Both systems provide immersive three-dimensional audio that transports you into the action, convincingly simulating what it would feel like to be sitting in a plane’s cockpit as it flies overhead or hearing gunfire whiz past your ear or experiencing an earthquake with devastating force that encompasses you in its blastwaves.

DTS:X differs significantly from Dolby Atmos in that Dolby requires upward-firing speakers for its overhead surround effects; DTS on the other hand supports different speaker configurations such as side height and rear surround without using its single overhead “voice of god” channel (sound source).

While DTS:X remains more widely popular among moviegoers, home cinema enthusiasts remain equally enthusiastic about Dolby Atmos’ capabilities. You’ll find Dolby Atmos content across most streaming services and Blu-ray discs; most new receivers also support Dolby Atmos with special receivers available from Denon and Marantz certified receivers available for this feature.

When purchasing a receiver that supports Dolby Atmos, make sure it comes equipped with built-in eARC or ultra high speed HDMI 2.1 connectors to manage data. In addition, compatible in-ceiling or in-wall speakers with wide dispersion should also be considered essential to avoid too localised sound from overhead surrounds; dedicated Dolby Atmos speakers tend to be more costly.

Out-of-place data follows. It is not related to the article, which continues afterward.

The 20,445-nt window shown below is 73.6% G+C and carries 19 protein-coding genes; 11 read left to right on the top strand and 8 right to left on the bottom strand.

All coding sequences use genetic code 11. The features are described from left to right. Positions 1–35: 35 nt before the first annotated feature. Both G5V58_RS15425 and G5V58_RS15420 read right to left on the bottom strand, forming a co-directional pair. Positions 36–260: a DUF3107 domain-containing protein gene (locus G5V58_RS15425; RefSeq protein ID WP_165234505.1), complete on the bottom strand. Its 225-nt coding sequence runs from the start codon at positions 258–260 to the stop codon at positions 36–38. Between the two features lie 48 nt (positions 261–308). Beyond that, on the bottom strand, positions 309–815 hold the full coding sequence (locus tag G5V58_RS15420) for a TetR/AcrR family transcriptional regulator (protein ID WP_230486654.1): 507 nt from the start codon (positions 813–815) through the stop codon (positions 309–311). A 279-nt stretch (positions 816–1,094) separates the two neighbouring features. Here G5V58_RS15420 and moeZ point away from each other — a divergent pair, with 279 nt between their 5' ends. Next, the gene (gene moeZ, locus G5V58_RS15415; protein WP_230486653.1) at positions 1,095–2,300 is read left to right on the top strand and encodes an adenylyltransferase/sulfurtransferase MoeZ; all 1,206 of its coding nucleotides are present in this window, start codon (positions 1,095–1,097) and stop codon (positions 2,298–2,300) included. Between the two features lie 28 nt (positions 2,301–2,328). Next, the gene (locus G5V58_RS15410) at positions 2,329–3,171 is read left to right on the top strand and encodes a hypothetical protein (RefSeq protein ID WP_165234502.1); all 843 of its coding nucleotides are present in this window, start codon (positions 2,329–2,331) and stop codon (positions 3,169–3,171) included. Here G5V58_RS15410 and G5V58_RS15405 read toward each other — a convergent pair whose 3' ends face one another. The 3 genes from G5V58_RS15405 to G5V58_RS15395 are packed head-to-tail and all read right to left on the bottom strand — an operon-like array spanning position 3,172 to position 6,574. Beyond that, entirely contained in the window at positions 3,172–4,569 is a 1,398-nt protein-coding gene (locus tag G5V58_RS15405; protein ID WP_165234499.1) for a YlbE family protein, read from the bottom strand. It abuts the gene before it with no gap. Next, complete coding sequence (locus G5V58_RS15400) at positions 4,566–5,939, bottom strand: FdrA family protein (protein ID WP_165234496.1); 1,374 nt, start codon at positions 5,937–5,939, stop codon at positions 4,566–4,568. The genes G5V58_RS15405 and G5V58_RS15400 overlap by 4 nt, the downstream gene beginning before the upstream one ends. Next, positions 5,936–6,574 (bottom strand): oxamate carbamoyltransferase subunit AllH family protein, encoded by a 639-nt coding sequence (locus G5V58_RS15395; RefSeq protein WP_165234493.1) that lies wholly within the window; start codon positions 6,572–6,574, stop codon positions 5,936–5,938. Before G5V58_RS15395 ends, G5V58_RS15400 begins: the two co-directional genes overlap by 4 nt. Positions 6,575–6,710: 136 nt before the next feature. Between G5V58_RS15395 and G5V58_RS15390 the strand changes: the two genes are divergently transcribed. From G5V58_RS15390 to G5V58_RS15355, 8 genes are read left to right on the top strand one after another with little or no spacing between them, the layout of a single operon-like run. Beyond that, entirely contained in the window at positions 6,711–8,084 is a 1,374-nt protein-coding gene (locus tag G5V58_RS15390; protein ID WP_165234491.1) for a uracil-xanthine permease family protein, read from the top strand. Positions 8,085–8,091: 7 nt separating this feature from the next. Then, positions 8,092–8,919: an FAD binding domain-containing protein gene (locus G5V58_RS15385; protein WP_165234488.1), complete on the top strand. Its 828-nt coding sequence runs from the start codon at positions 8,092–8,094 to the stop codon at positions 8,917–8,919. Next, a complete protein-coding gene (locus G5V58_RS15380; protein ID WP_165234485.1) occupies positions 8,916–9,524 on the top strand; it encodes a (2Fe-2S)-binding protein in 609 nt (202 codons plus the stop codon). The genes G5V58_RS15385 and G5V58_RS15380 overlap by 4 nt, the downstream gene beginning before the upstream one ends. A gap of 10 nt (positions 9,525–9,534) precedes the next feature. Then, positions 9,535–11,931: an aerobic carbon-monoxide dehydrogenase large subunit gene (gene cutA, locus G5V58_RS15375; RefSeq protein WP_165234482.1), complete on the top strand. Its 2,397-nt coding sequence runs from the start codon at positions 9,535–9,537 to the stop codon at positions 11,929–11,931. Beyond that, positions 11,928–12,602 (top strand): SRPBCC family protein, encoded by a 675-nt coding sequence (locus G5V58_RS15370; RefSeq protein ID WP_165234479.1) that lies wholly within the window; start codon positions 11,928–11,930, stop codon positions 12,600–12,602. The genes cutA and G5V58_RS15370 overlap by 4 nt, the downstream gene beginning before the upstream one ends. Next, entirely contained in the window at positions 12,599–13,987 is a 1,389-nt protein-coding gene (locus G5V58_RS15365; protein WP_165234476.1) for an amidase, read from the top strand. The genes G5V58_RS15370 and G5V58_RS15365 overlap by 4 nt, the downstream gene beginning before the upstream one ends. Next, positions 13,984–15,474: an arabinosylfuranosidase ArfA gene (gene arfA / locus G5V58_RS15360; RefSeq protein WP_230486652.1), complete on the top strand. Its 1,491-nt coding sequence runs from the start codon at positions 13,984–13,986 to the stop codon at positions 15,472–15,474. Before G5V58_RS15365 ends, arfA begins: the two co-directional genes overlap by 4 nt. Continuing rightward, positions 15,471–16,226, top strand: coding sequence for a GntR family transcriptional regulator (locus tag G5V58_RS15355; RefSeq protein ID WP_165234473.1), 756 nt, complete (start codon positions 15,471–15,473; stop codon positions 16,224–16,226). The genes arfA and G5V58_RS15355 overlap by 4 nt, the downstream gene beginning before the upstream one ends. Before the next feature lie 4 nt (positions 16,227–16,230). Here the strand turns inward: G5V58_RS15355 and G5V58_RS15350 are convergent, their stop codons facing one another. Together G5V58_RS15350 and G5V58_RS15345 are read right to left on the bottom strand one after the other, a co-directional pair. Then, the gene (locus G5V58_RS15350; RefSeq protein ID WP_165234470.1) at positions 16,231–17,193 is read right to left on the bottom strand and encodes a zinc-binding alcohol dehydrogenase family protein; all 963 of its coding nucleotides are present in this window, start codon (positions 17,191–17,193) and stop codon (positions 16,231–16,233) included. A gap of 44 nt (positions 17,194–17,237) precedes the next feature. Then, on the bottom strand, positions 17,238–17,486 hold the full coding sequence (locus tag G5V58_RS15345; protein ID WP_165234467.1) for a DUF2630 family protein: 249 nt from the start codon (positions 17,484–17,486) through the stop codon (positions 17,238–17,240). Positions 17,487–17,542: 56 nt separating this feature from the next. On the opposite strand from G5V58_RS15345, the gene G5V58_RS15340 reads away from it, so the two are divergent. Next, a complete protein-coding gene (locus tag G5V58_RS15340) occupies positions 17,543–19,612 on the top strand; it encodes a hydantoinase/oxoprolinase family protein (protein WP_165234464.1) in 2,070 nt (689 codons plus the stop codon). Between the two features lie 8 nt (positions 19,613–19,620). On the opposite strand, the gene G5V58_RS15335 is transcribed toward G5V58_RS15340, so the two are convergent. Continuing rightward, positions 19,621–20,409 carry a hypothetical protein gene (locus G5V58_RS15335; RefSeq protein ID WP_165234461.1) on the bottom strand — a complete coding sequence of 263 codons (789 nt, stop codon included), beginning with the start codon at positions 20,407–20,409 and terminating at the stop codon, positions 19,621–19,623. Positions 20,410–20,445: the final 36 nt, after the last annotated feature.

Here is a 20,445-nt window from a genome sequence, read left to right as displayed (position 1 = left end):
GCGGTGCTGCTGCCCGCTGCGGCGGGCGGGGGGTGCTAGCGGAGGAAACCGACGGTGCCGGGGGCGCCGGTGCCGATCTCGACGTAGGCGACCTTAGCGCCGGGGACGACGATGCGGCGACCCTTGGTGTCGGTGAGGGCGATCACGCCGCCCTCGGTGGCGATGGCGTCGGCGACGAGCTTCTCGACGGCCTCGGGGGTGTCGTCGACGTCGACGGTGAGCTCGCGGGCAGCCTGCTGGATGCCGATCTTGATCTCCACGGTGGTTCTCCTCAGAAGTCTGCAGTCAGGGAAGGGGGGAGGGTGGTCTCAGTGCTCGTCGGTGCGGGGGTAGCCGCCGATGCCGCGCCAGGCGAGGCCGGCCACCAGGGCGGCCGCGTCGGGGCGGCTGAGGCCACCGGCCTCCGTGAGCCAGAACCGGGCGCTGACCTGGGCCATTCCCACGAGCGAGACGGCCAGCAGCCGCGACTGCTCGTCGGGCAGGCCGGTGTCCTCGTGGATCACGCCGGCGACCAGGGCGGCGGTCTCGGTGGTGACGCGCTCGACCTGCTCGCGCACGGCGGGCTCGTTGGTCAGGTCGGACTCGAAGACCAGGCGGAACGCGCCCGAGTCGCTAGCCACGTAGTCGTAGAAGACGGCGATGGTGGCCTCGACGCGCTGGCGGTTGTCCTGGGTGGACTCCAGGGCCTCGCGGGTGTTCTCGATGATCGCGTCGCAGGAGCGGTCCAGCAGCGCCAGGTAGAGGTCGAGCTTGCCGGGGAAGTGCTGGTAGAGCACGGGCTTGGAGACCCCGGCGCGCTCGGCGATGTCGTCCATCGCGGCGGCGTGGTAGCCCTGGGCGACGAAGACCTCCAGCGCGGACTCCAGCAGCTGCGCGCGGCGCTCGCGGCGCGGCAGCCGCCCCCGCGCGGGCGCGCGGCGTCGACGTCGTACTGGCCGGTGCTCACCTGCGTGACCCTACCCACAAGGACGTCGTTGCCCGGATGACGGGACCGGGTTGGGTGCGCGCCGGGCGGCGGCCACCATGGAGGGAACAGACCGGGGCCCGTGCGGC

Wireless capabilities

Modern receivers typically feature built-in Wi-Fi that connects directly to your home network, enabling you to stream music from apps like Spotify, Apple Music and Deezer into various rooms across your house. Some also support multi-room audio systems with voice control via Google Assistant and Alexa voice assistants; it is best to test a receiver’s wireless capabilities before buying as software updates may impact it negatively in future months or years.

Your connection type has an impactful influence on sound quality. Wired connections such as banana plugs, spade connectors or bare wire connections offer higher-quality sound with minimal interference issues; wireless connections offer more convenience but may reduce sound quality as they’re often free-standing without cables obstructing their position; while more disruption-prone wireless options might reduce interference altogether.